An Apprenticeship in Angling: Interning at Wired2fish

For most students, interning is a short one-time gig. Most internships last 10-12 weeks, with the primary purpose of providing real-world experience that offers a student the skills that will enhance their career in the future.

What does an internship at a company focused on fishing look like? And, how long is too long at an internship? Well, don’t ask the interns at They are absolutely not the norm. Like the full-time crew at Wired2fish, their interns on board are also amazingly skilled anglers—and interns that, well, they just don’t go away. Some of Wired2fish’s previous interns are also now high-level managers in and around the fishing industry.

Kobie Koenig, Bemidji State University

Kobie Koenig, a Grand Rapids, Minn. native, celebrates his fifth summer internship this year with Wired2fish.

“It’s kind of funny,” Koenig said, “I just found out last week that our advertising partners refer to me as ‘the Intern that never left.’ I guess I’m kind of like a full-time seasonal employee.”

Like all the guys at Wired2fish, Koenig started fishing at a young age. He was exposed to Wired2fish in its early years and tagged along with co-founder Scott Glorvigen on video shoots, which piqued his interest in the company. He is also an extremely grateful team player—matching the DNA of the Wired2fish team perfectly. So, it’s easy to see why they keep asking him to come back. Koenig’s first year of interning compromised of “doing anything that they asked” and evolved into actual field production with a heavy focus on underwater filming.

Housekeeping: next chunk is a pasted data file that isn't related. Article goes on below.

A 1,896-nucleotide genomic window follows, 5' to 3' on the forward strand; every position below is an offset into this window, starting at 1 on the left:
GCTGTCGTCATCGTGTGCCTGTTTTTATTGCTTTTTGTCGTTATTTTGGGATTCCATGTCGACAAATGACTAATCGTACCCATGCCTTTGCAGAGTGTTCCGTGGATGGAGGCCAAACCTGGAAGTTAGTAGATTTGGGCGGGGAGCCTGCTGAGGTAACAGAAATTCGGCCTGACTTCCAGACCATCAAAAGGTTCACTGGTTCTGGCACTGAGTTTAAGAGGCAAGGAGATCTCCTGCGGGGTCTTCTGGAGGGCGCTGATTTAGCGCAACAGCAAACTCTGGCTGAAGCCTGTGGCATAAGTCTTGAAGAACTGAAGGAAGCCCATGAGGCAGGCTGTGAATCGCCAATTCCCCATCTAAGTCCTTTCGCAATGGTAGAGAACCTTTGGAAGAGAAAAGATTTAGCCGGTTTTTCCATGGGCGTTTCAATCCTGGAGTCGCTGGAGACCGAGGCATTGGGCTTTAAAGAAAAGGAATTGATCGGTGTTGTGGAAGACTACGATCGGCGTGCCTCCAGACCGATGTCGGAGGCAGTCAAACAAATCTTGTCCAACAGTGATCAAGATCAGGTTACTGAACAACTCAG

“I’d say he is one of the most adaptive guys of the group,” said Kyle Peterson, Field Producer for Wired2fish. “He is always willing and up for the task. It makes no difference what it might be—he’s always willing to learn and learn fast. He’s a bit of a multitool, I’d say.”

“Before I am a camera guy & editor, I am a fisherman,” Koenig said. “And I am just really, really grateful to have these great opportunities.”

Nick Dumke, University of Montevallo

Sophomore Nick Dumke is enjoying his second summer interning at Wired2fish. No one has to wonder if Dumke is enough of an avid angler to be lucky enough to intern on the Wired2fish team. Attending the University of Montevallo on a fishing scholarship, Dumke’s angling skills contributed to the University being named School of the Year by the Association of Collegiate Anglers in June 2021.

“When I was two years old, I got caught walking to the lake by myself to fish,” Dumke stated. “Since that time, I’ve never stopped fishing. I’ve been beyond lucky in my fishing career traveling with Kobie on the High School team around the country, and now doing something totally different on the water every day.”

“Nick is a hardworking dude that embodies Wired2fish — literally,” Ryan DeChaine, VP of Video and Production for Wired2fish said. “Nick brings fresh insights on what angling looks like through the lens of today’s young enthusiast anglers, and this adds tremendous value to Wired2fish’s video content efforts. In addition to being an on-camera host, Nick has been a quick on-the-job study with various camera technologies to get behind the lens in a meaningful way.”

Nick also shoots a lot of the fascinating underwater footage for Wired2fish and “loves all the firsts” and surprises that working on the team has offered him.

It’s a pretty selective group at Wired2fish, and getting your foot in the door is not easy. But when you show a good work ethic and an eye for good fishing content, it can open up a lot of long-lasting opportunities for aspiring creatives.